• Have they removed OIS from the second lens because both lenses had OIS on the note 8?
  • Pixel user here so no need for two cameras for me. Unless Google starts doing some project tango stuff again.
  • Proudly living with single lens system
  • While the pics on my S8+ are really good, I'm satisfied with the single lens phone camera. Indeed, I think the one on my old Moto Droid Turbo (OG version) is still better than my S8+. When it come to intensive photography, I have a DSLR with myriad lenses, which outperforms a phone camera, especially at Yellowstone when my zoom lens let me get up close to bison without me having to wave my phone at the massive animal from less than 20 feet. Phone was fine for big sweeping landscape shots of bison herd, then my camera let me get individuals safely from a few hundred yards / metres back.
  • "The problem isn't with flagships, but with mid-range phones that choose a mediocre dual-camera setup to appear more expensive than they are." I get that. But if you want to speak about mediocre things, the Pixel line has a mediocre display and for what it seems, it's very likely that the Pixel 3 will have a huge chin and a notch. A display is something more, much more important than a camera that I'm going to use only sometimes. But ok, I get what you're saying, using mediocre parts on flagships is an annoying thing.
  • The Pixel line certainly isn't mediocre and the display issues on the Pixel 2 XL has been sorted so try again troll, and I like the the Pixel line isn't flashy so it concentrates on the important things like a great camera and fantastic software that's the best of any Android phone, typical shallow minded tw*t, this is like the old Sega Vs Nintendo arguments where the SNES was supposedly more powerful the Mega Drive (Genesis), you're just salty because your precious Samsung got humiliated by the single lens Pixel camera , duel lens cameras are nothing more than gimmicks.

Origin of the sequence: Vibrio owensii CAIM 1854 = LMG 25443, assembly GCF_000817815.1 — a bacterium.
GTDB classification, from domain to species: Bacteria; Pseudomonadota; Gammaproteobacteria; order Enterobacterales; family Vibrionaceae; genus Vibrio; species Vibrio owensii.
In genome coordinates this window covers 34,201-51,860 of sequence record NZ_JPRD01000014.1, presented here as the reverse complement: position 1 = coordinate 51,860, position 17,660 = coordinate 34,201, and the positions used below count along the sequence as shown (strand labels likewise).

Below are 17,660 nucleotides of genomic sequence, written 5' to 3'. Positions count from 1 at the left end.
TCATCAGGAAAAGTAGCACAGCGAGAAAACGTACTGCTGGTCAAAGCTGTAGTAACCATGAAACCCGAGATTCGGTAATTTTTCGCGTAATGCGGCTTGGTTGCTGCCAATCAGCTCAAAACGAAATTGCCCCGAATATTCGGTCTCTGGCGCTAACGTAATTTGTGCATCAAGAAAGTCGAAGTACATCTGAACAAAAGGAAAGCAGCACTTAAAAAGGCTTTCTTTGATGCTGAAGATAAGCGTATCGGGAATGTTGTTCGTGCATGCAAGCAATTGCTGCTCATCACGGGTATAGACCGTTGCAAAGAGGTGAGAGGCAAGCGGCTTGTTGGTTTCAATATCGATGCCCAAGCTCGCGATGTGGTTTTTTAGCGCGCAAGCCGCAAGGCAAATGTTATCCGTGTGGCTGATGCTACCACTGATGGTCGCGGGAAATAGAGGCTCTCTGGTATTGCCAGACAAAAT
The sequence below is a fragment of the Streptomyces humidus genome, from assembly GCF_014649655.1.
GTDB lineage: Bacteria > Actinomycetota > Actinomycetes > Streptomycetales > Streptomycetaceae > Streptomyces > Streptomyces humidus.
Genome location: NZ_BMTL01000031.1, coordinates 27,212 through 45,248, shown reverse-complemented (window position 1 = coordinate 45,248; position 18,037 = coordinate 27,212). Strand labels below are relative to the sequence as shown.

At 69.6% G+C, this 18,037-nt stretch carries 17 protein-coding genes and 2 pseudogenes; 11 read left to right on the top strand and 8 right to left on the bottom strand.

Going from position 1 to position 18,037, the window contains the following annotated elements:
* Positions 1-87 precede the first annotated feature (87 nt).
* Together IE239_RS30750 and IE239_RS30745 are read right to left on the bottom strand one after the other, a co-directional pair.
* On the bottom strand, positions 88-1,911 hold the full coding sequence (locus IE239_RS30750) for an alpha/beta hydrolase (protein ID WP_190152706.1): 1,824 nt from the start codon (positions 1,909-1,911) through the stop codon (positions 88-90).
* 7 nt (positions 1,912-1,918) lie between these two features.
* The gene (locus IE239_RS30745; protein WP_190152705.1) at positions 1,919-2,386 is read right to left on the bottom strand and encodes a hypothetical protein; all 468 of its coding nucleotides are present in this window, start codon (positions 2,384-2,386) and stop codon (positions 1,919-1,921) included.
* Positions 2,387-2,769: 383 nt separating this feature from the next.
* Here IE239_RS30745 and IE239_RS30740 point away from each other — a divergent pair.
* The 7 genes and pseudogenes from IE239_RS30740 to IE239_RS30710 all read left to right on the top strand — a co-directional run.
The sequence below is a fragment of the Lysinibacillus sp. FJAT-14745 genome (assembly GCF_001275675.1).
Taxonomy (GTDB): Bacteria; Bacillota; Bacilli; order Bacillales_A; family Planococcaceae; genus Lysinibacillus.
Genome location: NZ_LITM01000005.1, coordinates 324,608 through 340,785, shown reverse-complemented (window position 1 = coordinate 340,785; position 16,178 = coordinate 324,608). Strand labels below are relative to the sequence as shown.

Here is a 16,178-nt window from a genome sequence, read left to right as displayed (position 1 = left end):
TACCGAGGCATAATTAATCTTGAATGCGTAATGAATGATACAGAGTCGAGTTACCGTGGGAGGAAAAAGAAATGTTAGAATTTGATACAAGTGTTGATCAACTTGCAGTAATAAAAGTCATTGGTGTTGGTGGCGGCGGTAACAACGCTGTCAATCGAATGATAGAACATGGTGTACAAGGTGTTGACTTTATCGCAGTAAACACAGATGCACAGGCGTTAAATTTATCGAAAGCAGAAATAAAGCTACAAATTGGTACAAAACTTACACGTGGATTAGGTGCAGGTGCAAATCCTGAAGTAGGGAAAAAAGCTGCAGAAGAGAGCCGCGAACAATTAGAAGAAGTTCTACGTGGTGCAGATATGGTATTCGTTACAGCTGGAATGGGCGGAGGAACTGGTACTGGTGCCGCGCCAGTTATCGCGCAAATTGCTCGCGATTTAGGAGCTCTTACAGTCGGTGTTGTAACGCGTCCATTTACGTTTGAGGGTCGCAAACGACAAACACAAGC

• Beno, you can adjust focus on pictures you took weeks ago on the Pixel, right?
  • SNES forever! Genesis was for the ghetto kids.
  • F the SNES, it was a kiddie console The Genesis (Mega Drive) was for the cool people and had Blast Processing, suck it Nintendard. Genesis (Mega Drive) forever!
  • The problem with your take on cameras is that others use them quite often
  • Since the Note 8, I'm no longer reluctant to zoom in on some of my shots (to exactly 2x, of course).
  • so you saying a flagship camera is better than mid ranger? well I tot that was the trade off right, I was going to add that isn't the S9 plus a good dual lens phone or the P20 pro? I would say that the Pixel 2 would be better if it had a dual lens, or triple if they can afford it, make one an ultra wide, one wide and one short telephoto, maybe a 20mm equivalent, 28mm, and 70mm. That would be amazing. I don't use any of these new phones, but I would like an ultra wide, I love my Panasonic GF7 with a 9-18mm, mainly for the 9mm, 25mm and 45mm prime for real blur while still being deceptively small. And when portrait mode gets good enough, then I would get a new phone.
  • « they allow you to take photos you wouldn't be able to pull off otherwise » You can take a panorama to pull off something more or less simikar. The Galaxy s9 have great pictures but the s9+ have the same sensor + the second one! You loose nothing. The pixel phone doesn’t have zoomed photos as good as sole dual lebses phone... Machine learning can’t do everything ! And its advance is overrated commared to lther great phones
  • The thing is, if you ever had an optical zoom, you'll never want to go back. It's that important.